One of the most important things about electric vehicles is the charging issue, yes battery life is important, but where and how to charge them is by far the most talked about subject. A new study undertaken by Ofgem, among others, has been looking at the effect of multiple cars in one street all charging at the same time.
If there is one thing that gets talked about a lot when it comes to EVs it is the charging infrastructure, but this nearly always involves talk of service areas and petrol stations. What these conversations often seem to forget is what happens not out and about but at home when you charge your car. It is all fine and good when you are the only proud owner of an EV in your road but what happens when everyone has one and everyone needs to charge their car overnight. Then multiply this to every street in the country and you may just start to see the issue.
Electric avenue is a project that was set up to mimic this exact situation on a street level. The idea is that a small road of people have all been using EVs, primarily Nissan Leafs, and the researchers can analyse what happens to the electricity supply when they are all put on charge over night. It has always been clear to power companies and councils that there would be an issue here, especially when rapid charging appeared.
What the study showed was that there was indeed a serious pull on the power and unless managed this could become an issue. One of the main take away facts is that in some areas local authorities will need to invest in the power lines. Depending on where the houses are very much related to the quality and nature of the cables, rural areas often have older cables and far less efficient systems, whereas new build estates in sub urban areas are likely to have far less work to do to improve. In some cases very little will need to be done but in others the story is not so good.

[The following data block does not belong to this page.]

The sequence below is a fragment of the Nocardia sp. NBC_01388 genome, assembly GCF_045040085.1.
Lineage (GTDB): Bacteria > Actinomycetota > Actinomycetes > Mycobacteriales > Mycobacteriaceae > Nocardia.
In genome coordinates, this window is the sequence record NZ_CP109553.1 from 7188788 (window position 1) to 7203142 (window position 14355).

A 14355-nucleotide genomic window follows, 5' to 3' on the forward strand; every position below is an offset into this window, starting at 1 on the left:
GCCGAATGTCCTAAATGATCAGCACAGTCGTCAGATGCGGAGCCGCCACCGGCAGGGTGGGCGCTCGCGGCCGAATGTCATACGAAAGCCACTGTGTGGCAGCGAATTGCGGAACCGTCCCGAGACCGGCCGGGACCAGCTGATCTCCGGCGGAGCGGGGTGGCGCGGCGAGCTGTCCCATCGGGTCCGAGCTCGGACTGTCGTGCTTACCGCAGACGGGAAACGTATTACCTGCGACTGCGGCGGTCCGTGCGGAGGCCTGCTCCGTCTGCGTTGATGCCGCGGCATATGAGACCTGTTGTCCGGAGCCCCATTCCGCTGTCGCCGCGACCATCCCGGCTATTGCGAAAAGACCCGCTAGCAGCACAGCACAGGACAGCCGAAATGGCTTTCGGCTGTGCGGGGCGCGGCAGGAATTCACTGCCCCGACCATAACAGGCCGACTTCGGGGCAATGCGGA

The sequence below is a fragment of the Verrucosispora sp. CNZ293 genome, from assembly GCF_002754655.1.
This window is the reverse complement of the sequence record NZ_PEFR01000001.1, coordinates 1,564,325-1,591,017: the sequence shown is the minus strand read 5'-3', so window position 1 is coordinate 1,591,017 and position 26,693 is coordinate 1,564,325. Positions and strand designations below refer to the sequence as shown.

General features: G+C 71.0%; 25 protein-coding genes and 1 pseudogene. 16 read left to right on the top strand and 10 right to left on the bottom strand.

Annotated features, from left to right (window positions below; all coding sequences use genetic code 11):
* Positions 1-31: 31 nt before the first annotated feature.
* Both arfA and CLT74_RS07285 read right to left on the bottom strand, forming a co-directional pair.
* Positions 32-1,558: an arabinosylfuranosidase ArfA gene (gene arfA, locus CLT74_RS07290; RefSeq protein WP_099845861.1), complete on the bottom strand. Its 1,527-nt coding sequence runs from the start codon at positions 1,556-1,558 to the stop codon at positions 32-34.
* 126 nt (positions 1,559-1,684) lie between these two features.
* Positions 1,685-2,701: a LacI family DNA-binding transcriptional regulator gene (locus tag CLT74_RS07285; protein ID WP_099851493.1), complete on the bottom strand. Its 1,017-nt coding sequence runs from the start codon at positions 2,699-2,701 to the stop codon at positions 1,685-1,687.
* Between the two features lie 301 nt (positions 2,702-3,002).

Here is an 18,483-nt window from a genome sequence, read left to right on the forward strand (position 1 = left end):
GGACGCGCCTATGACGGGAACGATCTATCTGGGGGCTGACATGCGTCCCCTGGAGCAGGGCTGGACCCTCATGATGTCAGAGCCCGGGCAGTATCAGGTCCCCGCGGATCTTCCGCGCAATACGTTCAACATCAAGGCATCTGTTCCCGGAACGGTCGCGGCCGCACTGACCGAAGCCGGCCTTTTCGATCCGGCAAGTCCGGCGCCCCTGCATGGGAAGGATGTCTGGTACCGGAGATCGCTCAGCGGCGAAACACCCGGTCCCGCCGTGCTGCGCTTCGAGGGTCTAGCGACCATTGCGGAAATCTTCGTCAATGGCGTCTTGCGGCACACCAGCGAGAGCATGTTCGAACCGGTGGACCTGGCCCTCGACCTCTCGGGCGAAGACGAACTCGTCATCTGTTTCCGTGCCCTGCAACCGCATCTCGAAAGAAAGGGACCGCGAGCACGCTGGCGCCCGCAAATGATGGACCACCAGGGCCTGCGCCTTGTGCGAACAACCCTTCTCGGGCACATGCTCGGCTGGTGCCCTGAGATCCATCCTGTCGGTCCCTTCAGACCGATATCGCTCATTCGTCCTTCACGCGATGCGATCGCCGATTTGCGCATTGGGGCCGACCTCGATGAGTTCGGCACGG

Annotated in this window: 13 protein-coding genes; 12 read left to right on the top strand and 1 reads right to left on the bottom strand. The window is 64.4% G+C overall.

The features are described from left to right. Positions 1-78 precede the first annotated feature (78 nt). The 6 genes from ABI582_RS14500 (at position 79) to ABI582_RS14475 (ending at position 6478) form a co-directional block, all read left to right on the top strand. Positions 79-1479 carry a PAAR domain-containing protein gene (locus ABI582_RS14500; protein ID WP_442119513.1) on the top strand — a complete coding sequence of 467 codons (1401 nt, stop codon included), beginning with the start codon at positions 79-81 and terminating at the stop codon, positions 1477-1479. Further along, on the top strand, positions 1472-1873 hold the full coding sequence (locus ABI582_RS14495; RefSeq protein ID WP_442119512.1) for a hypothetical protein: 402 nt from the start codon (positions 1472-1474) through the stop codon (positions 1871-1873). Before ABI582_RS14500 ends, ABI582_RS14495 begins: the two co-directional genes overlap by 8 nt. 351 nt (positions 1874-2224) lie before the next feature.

There is a system on trial called Esprit which actually monitors the power being used and manipulates the power available to cars charging according to the local areas needs. This will stop any power cuts and brown outs but it would also mean some people might not have a fully charged car when they head to work in the morning.
It seems that if the current surge in EV sales continues the authorities are going to have to do something sooner rather than later. The good news is that in many areas with back up systems like Esprit is place for emergencys there is less work needed than many would have thought. Sadly in some other areas though, there really will need to be some investment and it needs to be done properly. The rise of the EV is very important not just for the environment but also for technology and the future as a whole. If anything gets in the way of this development it will seriously effect our ability to remain mobile in the future.